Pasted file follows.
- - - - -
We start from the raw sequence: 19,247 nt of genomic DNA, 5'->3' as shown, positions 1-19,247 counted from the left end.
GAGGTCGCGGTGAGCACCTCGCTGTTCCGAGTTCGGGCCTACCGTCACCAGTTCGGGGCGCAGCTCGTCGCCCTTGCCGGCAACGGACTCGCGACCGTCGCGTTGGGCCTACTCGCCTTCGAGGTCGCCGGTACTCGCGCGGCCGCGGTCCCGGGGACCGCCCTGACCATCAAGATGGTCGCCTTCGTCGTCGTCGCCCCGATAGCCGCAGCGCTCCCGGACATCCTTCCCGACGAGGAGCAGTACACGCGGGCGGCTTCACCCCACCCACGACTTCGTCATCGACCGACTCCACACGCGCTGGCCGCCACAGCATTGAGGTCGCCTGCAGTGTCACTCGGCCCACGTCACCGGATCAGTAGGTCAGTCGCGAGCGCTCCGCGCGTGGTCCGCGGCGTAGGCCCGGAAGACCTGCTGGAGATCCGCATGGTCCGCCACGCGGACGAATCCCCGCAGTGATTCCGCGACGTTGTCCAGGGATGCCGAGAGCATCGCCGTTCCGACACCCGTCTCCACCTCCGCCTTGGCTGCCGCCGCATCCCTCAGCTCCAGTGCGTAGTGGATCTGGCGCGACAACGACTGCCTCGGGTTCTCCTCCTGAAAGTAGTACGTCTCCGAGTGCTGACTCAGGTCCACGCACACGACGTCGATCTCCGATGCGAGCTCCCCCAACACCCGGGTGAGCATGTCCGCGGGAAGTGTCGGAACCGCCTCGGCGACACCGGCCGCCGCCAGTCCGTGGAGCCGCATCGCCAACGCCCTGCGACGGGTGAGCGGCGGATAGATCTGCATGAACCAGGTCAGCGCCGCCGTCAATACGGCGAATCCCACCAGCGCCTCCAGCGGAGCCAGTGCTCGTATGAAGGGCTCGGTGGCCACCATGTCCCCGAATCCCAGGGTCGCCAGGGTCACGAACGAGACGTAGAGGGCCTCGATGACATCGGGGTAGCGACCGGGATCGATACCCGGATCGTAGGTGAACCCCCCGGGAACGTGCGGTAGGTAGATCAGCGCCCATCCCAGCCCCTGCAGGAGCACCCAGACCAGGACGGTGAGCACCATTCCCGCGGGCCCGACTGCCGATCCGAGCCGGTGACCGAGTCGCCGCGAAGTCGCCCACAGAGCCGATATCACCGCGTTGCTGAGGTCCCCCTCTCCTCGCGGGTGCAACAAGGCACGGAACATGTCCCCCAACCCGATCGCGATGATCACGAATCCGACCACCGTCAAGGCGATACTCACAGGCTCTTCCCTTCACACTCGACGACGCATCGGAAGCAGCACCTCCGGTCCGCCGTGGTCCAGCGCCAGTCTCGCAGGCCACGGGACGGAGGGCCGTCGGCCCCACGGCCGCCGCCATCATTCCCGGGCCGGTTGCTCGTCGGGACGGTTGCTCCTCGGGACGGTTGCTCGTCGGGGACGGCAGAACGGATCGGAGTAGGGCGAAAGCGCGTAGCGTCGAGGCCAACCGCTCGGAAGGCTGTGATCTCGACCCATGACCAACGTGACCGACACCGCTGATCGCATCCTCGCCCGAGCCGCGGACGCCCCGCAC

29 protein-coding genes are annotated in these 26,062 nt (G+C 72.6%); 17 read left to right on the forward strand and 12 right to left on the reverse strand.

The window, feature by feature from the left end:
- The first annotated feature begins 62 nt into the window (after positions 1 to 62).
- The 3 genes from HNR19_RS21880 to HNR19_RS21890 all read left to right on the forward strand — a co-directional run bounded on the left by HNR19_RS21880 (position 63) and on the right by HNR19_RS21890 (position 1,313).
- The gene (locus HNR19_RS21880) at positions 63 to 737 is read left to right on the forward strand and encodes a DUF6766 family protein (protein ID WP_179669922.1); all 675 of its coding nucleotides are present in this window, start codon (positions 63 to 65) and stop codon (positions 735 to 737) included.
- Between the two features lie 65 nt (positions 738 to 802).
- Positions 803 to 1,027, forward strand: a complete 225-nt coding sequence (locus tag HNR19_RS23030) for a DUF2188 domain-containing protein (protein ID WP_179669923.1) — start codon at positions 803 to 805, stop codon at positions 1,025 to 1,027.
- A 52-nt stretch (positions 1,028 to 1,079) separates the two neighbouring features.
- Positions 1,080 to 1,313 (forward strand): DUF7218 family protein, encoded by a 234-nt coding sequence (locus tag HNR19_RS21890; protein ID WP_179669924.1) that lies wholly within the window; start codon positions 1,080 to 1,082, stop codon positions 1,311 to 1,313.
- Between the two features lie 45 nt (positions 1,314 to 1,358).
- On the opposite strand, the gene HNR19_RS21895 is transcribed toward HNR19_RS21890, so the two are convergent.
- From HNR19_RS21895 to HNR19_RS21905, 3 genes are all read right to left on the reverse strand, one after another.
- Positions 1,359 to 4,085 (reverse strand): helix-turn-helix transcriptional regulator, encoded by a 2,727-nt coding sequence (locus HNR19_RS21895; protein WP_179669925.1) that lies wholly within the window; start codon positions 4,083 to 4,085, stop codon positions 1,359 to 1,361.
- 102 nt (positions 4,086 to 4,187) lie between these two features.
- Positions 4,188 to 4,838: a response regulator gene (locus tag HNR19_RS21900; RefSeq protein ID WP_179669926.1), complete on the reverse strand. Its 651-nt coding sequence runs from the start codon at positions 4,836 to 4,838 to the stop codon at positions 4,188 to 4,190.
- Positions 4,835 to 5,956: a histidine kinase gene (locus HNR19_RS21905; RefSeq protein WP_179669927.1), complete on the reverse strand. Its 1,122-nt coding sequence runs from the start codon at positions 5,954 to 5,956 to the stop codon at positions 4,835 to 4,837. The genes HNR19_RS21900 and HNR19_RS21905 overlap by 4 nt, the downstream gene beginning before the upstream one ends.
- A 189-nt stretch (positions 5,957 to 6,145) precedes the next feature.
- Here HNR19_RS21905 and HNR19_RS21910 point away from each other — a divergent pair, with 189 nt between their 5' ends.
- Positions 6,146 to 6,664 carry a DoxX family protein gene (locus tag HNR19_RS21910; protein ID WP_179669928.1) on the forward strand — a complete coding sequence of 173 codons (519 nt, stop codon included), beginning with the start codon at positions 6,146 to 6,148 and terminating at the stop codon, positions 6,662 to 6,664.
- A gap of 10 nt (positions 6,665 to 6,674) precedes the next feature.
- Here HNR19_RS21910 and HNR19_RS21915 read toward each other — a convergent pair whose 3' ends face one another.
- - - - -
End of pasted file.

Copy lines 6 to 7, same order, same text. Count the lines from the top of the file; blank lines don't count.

- The 3 genes from HNR19_RS21880 to HNR19_RS21890 all read left to right on the forward strand — a co-directional run bounded on the left by HNR19_RS21880 (position 63) and on the right by HNR19_RS21890 (position 1,313).
- The gene (locus HNR19_RS21880) at positions 63 to 737 is read left to right on the forward strand and encodes a DUF6766 family protein (protein ID WP_179669922.1); all 675 of its coding nucleotides are present in this window, start codon (positions 63 to 65) and stop codon (positions 735 to 737) included.